Contamination procedure

Subjects were trained and/or instructed to use the standardized "modified Bass technique" [14] for brushing their teeth for 3 min, twice daily for 1 week. Each subject was instructed to rinse the used toothbrush under running tap water without mechanical manipulation for at least 30 s. Subjects were also instructed to keep their toothbrushes in their living room within the provided aerated box at room temperature. After 1 week of use, each toothbrush was collected in a sterile paper bag and sent to the Central Food Technological Research Institute (CFTRI) laboratory, Mysore, within 4 h after collection in the morning. The toothbrushes were promptly delivered to the laboratory for bacterial extraction and cultivation.

Bacterial culture

A standard bacterial culture method was followed in the study. Various selective and nonselective media used in the study included trypticase soy agar for total counts, Mitis Salivarius agar for total streptococci, Mitis Salivarius agar with 2 IU/ml of bacitracin for mutans streptococci, MacConkey agar with 1% lactosec for Escherichia coli and other coliforms, and Rogosa SL agar for lactobacilli. For bacterial extraction, the toothbrushes were individually placed in prelabeled, sterile, 50-ml centrifuge tubes containing 10 ml of the trypticase soy broth (TSB) to immerse the bristles, then vortexed vigorously for 1 min, squeezed against the side of the tube to drain, rinsed with 5 ml TSB, and drained again. A series of undiluted and 10-fold dilutions of each sample were prepared and plated onto the surface of selective and nonselective media. A duplicate series of plates was then incubated aerobically or anaerobically at 37°C for 2-4 days, until colony formation was visible. The number of colonies, measured as colony-forming units (CFUs), was counted using a colony counter.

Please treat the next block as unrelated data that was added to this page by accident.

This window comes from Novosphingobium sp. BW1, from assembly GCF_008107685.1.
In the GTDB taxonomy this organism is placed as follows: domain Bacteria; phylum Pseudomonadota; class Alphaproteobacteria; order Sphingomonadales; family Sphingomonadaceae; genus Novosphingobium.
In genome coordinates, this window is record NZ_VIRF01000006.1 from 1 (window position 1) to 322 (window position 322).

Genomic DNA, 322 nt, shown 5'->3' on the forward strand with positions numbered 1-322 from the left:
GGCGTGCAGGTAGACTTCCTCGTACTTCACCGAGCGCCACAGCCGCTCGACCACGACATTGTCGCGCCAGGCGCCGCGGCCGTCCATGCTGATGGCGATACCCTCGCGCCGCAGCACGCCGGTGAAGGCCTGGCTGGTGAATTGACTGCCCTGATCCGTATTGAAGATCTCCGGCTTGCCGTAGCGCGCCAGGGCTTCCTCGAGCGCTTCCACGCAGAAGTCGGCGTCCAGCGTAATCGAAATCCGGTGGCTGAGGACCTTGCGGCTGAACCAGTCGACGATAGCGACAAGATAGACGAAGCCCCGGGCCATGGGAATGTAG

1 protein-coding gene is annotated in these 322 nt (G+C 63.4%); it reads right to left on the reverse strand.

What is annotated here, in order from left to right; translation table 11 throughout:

Sanitization procedure